11 August 2021
There’s also been an increase in gender-based violence, primarily linked to lockdowns. And there’s an increasing financial gap between men and women. As the global economy slowly recovers and we embrace the new normal, how are women being empowered to live in a post-pandemic world?
In celebration of Women’s Month this year, four of Sanlam’s leaders shared what the 9th of August means to them, along with their suggestions for navigating uncertainty and how to live with confidence.
We’ve spent the better part of the past 18 months being strong, courageous, resilient ‘all-rounders’ and about 100 other adjectives that essentially all amount to being self-sacrificing. And it’s enough. We don’t have to be ‘every woman’, says Kanyisa Mkhize, CEO of Sanlam Corporate. My wish for my mother, my sister and every other woman in South Africa is that they entertain, even for a second, the idea of taking care of themselves and filling their own cups.
Over this time, I’ve learnt the importance of being grateful for every moment. Of being more present with family and friends. I’m prioritising my health and wellbeing and that of my colleagues. To keep the spirit of the women who marched in 1956 alive, we need to invest in ourselves – financially, mentally and physically.
Data from Stats SA (December 2020) found that 41.8% of South African households were female-headed, highlighting the significant financial pressure women are under. And of the three million job losses during the 2020 lockdowns, two million were women. Financial equality is critical and we need to actively increase the opportunities for women (that want to) to earn their own income and accumulate assets. We need to make it imperative to remove any structural/socio-economic barriers to this. And where a woman has chosen to work – we should fight to close the gender pay gap so that, in each household, there is a level playing field when it comes to earning potential.
There is no middle ground. It is either we do something about it and reap the benefits that come with having more of the population economically engaged, or we do nothing and allow our socio-economic ills to overcome us a society.
Financial inclusion for women means more economic opportunities. More importantly, it represents the opportunity to change the social outcomes of generations of women. If anything, the pandemic has taught me that women need to strive towards financial literacy and build their financial confidence, says Natalie Jabangwe, Group Digital Executive Officer at Sanlam.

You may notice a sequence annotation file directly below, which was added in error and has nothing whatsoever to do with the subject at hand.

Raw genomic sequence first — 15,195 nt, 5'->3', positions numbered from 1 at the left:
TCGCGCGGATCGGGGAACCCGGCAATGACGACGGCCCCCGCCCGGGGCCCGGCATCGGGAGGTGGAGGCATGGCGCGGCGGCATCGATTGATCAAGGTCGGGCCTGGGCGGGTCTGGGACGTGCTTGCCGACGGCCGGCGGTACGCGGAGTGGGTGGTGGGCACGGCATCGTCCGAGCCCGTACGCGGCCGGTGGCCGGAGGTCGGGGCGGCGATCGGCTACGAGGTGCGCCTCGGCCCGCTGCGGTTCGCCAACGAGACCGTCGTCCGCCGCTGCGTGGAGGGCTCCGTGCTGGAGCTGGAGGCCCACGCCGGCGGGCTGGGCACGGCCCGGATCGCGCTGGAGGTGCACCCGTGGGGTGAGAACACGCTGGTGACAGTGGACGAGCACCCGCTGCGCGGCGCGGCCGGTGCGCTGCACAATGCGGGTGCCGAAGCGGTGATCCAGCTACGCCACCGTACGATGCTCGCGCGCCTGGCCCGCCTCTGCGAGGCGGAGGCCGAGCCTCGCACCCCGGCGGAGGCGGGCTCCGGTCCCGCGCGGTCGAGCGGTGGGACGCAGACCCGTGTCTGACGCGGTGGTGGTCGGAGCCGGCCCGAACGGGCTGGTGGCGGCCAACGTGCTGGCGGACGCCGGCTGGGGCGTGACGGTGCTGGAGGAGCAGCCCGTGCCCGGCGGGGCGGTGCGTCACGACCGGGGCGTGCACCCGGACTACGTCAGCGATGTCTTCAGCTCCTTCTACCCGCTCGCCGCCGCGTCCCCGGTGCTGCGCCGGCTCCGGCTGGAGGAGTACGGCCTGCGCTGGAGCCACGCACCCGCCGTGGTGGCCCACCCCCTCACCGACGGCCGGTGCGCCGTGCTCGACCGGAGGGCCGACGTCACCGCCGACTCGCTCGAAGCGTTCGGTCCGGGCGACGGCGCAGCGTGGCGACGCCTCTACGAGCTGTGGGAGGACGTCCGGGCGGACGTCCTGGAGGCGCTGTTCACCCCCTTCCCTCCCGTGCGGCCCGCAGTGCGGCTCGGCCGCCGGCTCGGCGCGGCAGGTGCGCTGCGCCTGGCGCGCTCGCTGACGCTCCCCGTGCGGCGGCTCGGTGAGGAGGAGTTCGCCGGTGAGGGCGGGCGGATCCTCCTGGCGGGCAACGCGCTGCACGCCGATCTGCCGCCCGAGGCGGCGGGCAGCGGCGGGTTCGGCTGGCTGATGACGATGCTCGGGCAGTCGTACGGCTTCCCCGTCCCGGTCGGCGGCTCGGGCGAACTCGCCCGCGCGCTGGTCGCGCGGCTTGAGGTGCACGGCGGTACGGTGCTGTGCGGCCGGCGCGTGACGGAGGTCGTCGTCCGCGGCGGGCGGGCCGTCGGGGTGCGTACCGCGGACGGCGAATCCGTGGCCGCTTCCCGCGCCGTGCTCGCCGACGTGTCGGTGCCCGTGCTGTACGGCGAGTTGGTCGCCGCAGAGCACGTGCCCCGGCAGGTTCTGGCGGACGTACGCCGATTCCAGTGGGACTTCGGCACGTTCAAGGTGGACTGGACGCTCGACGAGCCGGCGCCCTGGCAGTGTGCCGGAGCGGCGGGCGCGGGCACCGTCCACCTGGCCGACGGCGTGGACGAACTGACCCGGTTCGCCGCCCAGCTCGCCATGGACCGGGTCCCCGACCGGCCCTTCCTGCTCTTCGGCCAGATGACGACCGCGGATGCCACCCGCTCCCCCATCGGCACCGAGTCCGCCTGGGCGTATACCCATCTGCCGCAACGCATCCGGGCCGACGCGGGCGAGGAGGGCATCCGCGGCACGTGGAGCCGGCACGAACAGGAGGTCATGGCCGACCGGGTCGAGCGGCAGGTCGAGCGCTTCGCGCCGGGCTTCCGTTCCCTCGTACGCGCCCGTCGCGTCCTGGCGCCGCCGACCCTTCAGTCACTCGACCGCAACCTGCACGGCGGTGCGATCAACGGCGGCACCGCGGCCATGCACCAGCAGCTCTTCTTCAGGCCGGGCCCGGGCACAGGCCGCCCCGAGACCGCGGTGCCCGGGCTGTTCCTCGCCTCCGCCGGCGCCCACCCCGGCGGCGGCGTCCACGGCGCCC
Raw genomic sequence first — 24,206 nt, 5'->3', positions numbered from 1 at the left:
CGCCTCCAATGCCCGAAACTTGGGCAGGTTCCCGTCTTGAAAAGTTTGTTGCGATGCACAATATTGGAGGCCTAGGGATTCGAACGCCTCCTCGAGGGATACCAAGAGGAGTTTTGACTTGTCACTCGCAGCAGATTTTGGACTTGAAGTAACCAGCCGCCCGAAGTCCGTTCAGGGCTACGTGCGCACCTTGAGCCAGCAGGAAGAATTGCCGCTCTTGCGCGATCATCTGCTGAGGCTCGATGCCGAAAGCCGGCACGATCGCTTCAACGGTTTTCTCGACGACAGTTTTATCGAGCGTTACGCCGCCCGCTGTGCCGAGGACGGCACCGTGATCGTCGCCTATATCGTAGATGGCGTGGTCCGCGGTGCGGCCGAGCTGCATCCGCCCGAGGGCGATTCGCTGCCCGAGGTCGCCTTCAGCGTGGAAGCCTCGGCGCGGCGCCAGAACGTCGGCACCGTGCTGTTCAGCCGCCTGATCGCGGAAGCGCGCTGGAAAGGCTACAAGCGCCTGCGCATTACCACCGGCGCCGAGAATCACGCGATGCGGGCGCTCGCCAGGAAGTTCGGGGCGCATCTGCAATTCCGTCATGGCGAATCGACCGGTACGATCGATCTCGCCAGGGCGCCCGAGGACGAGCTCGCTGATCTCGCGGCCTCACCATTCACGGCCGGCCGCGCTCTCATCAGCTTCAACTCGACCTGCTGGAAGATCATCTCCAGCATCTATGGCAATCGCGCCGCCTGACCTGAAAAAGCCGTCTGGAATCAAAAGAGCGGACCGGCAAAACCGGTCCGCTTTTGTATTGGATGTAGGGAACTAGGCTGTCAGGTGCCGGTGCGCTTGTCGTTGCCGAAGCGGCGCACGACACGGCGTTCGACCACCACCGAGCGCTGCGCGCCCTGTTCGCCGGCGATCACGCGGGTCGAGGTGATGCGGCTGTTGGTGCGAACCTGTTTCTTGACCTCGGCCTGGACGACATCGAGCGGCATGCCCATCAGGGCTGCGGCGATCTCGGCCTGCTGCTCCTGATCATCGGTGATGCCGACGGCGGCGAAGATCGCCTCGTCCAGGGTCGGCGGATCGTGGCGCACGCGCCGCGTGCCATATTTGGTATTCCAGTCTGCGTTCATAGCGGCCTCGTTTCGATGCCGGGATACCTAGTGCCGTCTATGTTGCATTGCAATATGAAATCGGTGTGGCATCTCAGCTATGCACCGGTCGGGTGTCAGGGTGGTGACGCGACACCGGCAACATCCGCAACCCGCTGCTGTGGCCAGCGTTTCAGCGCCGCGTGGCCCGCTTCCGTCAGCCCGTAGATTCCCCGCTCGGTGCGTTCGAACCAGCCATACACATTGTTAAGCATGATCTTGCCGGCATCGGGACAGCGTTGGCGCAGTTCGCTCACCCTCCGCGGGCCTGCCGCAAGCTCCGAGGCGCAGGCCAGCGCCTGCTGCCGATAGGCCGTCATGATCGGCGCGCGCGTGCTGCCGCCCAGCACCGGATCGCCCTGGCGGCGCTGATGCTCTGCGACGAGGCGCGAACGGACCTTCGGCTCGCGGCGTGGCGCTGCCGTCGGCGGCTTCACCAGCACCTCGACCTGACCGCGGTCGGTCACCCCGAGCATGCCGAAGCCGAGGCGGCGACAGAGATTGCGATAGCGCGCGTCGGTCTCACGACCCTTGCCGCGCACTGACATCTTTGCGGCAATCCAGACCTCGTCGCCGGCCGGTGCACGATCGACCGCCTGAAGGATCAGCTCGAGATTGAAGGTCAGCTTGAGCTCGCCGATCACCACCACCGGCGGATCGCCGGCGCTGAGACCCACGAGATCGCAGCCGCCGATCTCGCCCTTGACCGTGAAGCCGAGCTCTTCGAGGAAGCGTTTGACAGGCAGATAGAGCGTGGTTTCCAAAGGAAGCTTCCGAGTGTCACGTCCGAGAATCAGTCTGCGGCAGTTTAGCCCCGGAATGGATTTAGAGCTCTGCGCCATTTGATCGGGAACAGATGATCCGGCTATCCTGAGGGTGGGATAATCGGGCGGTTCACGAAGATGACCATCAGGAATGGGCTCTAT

My advice to women is to use every opportunity to learn about
managing your money and making it work for you. Whether you’d like to learn how to budget,
financial goals, or something else – use your connection to the digital world to access the tools that will help you.
For me, living with confidence is having the courage to start something, despite the challenges. It’s harnessing our deep experiences and failures, in business and life, to craft solid plans to achieve our goals.
I believe that now more than ever, women throughout the world are struggling to navigate their identity in the workplace, at home and in social spaces. The realities we face today are different from what our mothers experienced, not to mention the added pressure of social media and trying to keep up with the Khumalos. However, we need to forgive ourselves for not meeting everyone’s expectations and most importantly, our own. We have it in our DNA to support and inspire, but we cannot do it if we don’t take care of ourselves.
This Women’s Month, Liesl Myburgh, CEO at Sanlam Collective Investments, would like to challenge all the women in South Africa to avoid dwelling on things that are out of their control. Do your research, do the planning, and if things don’t necessarily go according to plan, learn the lesson and see how you can do things better next time. Living with confidence doesn’t mean you’ll always have absolute control over how things turn out. But with persistence, and by celebrating the small wins, over time you will have guaranteed success. Take control of what you can, even if it’s just scheduling an hour each day to write down one thing you’d like to achieve. This will give you a sense of comforting structure and accomplishment.
The work for women is ongoing. We cannot be truly happy while some of us still face unemployment, poor health and poverty. I believe we all have a role to play in helping women feel financially confident and fostering greater economic inclusion, says Abigail Mukhuba, Group Financial Director of Sanlam. This pandemic has shaped how I show up as a leader in the workplace, every decision I make should always have a positive ripple effect. It is important to me that my place of work isn’t merely profit-driven but has a greater purpose to advance women- and humankind.
My wish this Women’s Month is that we all recognise our uniqueness rather than focusing on our weaknesses. Whether it be in the workplace or at home, we need to lead with the purpose of motivating and celebrating each other – an ‘each one teach one’ approach. We all have a role to play in our respective areas of influence and if anything, the pandemic has taught us the power of coming together to have a greater impact.
We urge our corporate contemporaries to join us in finding real, sustainable ways to financially include women, from promoting deserving candidates and paying people fairly to fostering flexibility and providing fair maternity and paternity leave. Importantly, employers can also play a pivotal role in providing regular financial education to employees, even if this is through informal monthly meetups or discussion groups. It’s these kinds of innovations that move the needle and build financial confidence.